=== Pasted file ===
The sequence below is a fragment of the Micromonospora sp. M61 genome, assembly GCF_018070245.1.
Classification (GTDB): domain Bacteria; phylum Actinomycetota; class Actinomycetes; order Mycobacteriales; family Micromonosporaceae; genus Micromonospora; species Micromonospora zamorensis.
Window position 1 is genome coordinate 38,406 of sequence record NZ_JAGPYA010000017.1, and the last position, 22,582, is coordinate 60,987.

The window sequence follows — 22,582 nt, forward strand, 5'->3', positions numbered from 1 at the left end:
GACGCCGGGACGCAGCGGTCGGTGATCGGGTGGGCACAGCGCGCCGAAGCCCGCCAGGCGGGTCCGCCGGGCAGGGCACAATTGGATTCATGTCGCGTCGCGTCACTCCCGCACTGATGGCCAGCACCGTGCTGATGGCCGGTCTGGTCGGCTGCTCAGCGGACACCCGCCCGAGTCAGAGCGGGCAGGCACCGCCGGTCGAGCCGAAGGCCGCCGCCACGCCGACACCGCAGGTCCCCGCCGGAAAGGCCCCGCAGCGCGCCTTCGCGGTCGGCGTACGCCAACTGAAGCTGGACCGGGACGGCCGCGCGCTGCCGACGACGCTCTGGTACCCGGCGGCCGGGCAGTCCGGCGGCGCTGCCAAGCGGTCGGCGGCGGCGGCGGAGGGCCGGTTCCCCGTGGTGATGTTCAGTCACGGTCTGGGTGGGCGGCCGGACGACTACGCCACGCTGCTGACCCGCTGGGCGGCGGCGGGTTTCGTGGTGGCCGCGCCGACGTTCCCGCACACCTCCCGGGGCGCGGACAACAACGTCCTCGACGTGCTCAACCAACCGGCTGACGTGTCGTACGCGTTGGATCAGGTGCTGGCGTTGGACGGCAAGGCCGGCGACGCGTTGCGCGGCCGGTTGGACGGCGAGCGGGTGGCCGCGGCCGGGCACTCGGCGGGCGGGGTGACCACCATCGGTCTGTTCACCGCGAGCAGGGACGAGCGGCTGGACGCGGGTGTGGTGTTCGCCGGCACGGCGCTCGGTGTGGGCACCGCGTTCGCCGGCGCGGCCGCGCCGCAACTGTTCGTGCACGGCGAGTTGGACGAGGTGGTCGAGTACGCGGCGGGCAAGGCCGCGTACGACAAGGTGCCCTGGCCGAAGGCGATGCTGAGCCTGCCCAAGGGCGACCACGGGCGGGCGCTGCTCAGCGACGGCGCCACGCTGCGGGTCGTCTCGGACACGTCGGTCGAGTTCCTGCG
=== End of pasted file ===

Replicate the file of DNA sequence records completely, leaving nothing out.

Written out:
The sequence below is a fragment of the Micromonospora sp. M61 genome, assembly GCF_018070245.1.
Classification (GTDB): domain Bacteria; phylum Actinomycetota; class Actinomycetes; order Mycobacteriales; family Micromonosporaceae; genus Micromonospora; species Micromonospora zamorensis.
Window position 1 is genome coordinate 38,406 of sequence record NZ_JAGPYA010000017.1, and the last position, 22,582, is coordinate 60,987.

The window sequence follows — 22,582 nt, forward strand, 5'->3', positions numbered from 1 at the left end:
GACGCCGGGACGCAGCGGTCGGTGATCGGGTGGGCACAGCGCGCCGAAGCCCGCCAGGCGGGTCCGCCGGGCAGGGCACAATTGGATTCATGTCGCGTCGCGTCACTCCCGCACTGATGGCCAGCACCGTGCTGATGGCCGGTCTGGTCGGCTGCTCAGCGGACACCCGCCCGAGTCAGAGCGGGCAGGCACCGCCGGTCGAGCCGAAGGCCGCCGCCACGCCGACACCGCAGGTCCCCGCCGGAAAGGCCCCGCAGCGCGCCTTCGCGGTCGGCGTACGCCAACTGAAGCTGGACCGGGACGGCCGCGCGCTGCCGACGACGCTCTGGTACCCGGCGGCCGGGCAGTCCGGCGGCGCTGCCAAGCGGTCGGCGGCGGCGGCGGAGGGCCGGTTCCCCGTGGTGATGTTCAGTCACGGTCTGGGTGGGCGGCCGGACGACTACGCCACGCTGCTGACCCGCTGGGCGGCGGCGGGTTTCGTGGTGGCCGCGCCGACGTTCCCGCACACCTCCCGGGGCGCGGACAACAACGTCCTCGACGTGCTCAACCAACCGGCTGACGTGTCGTACGCGTTGGATCAGGTGCTGGCGTTGGACGGCAAGGCCGGCGACGCGTTGCGCGGCCGGTTGGACGGCGAGCGGGTGGCCGCGGCCGGGCACTCGGCGGGCGGGGTGACCACCATCGGTCTGTTCACCGCGAGCAGGGACGAGCGGCTGGACGCGGGTGTGGTGTTCGCCGGCACGGCGCTCGGTGTGGGCACCGCGTTCGCCGGCGCGGCCGCGCCGCAACTGTTCGTGCACGGCGAGTTGGACGAGGTGGTCGAGTACGCGGCGGGCAAGGCCGCGTACGACAAGGTGCCCTGGCCGAAGGCGATGCTGAGCCTGCCCAAGGGCGACCACGGGCGGGCGCTGCTCAGCGACGGCGCCACGCTGCGGGTCGTCTCGGACACGTCGGTCGAGTTCCTGCG